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Have the wheels fallen off traffic enforcement?

By: Lawrence P. Lonero

Date: 1999-09-09

Larry Lonero is an expert on crash causes and a principal of Northport Associates, a consulting company based in Ontario, Canada.


A recent multi-fatality crash in Ontario, Canada has temporarily penetrated public and media complacency about road safety. Given the concern about driver actions and government programs, it seems timely to probe for some answers to tough questions about what has been happening to traffic enforcement in this and other jurisdictions. In Ontario, the number of traffic convictions dropped by about half in a decade, while the numbers of drivers, vehicles, kilometers traveled, and reported collisions all increased. The crash rate per kilometer stayed constant, and fatalities declined during this time. Possible reasons for these surprising observations are discussed.

If we are concerned about driver behaviour, some tough questions about enforcement, past and future, have to be answered. What accounts for the drop in convictions? What have been the costs in lives and dollars of reduced enforcement? Is the drop in enforcement unique to Ontario, or has it been going on in other jurisdictions as well?

Our earlier comprehensive review of the evidence on what influences driver behaviour makes it clear that a visible, credible enforcement presence is a critical piece of the puzzle of safer roads. Positive influence of driver behaviour requires both "the carrot and the stick," and enforcement threat is the sharp end of the stick. Research has shown that the chances of getting caught are much more important than the size of the penalty in shaping driver behaviour.

Introduction: safety news and politics

As reflected in recent Ontario experience, highway carnage occasionally focuses the attention of the public, news media, and politicians. Most media consumers are drivers and exposed to real risk on the roads, and the personal connection makes newsworthy crashes seem even more fascinating than other sources of death, mayhem, and disaster. Indeed, research has verified a very strong public interest in crashes and related stories in the media. Recent media interest in Ontario has surrounded a neglected and supposedly lethal "killer strip" section of the Queen's Highway 401, which is the main east-west freeway across the southern heartland of the province.

Just as the killer road issue seemed about to fade, a foggy morning in the same region produced a massive, 80 vehicle chain-reaction pileup with the tragic loss of seven lives. (See another article entitled " Killer roads, let's look closer ".) Some victims were burned alive in the most horrific manner imaginable. Predictably, media attention shifted to the chain-reaction crash. Police and politicians have, so far, been unable to ascertain what happened, but they expressed certainty that fog and bad, aggressive driving were involved. The first is obvious, the second predictable, since aggressive drivers have taken over from drunk drivers as road safety's favorite bad guys.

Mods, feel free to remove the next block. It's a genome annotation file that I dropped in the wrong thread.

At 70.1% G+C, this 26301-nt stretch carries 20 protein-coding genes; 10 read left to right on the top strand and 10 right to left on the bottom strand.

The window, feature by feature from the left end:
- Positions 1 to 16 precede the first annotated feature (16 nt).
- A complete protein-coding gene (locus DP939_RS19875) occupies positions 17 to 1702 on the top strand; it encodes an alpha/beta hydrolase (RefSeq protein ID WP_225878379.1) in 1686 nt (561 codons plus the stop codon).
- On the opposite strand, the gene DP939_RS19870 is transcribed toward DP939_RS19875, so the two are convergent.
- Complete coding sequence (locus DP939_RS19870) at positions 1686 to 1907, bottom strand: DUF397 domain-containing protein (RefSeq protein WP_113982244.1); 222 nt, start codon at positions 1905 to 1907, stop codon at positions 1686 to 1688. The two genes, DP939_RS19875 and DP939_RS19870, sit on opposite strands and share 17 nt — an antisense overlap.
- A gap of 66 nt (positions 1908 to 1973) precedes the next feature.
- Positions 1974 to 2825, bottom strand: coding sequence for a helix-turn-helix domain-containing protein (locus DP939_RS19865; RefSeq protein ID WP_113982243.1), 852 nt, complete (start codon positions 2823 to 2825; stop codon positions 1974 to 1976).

What's been going on out there?

Given the intensity of interest and the flood of questions and opinions, it struck me as odd that nobody in the media asked any tough questions. What is really going on the freeways? How about the numbers, not just vague impressions, and longer-term changes, not just one year over the last. What really are the trends in traffic, crashes, driver actions, speeds, and enforcement? What's the trend in average speed on the freeways? Sometimes these simple questions can produce a surprise. But even in the recent media pressure cooker, nobody seems to have thought to question the police or the government about the details of what's been happening out there over the years.

It is possible to get an idea of what has been happening, even for the media and other non-bureaucrat outsiders. Since 1985, Ministry of Transportation's comprehensive Ontario Road Safety Annual Report (ORSAR) includes crash and other statistics, such all the convictions registered against Ontario drivers' records. The most recent report available is for 1996, which may raise some questions in its own right. The numbers are, of course, kept secret until the book is published. While browsing the Ontario statistics, I noticed a surprising trend in the number of convictions in the province.

Drastic drop in convictions

I had a look at the 1996 convictions and compared them to a decade earlier to see how total traffic enforcement efforts in the province may have changed. I thought this might be interesting, because of the coming and going of photo radar, the recent public concern about "aggressive" driving, and the government's motto "Highway Safety Through Enforcement." I was expecting to see the conviction numbers increasing gradually. To my utter amazement, I saw that convictions have declined drastically in the 1990s. In 1996 there were just over 850,000 convictions of all types. A full decade earlier, 1986's total was over 1.3 million. Despite widespread complaints about increased bad driving, the conviction data seem to show that Ontario drivers have become much more law-abiding.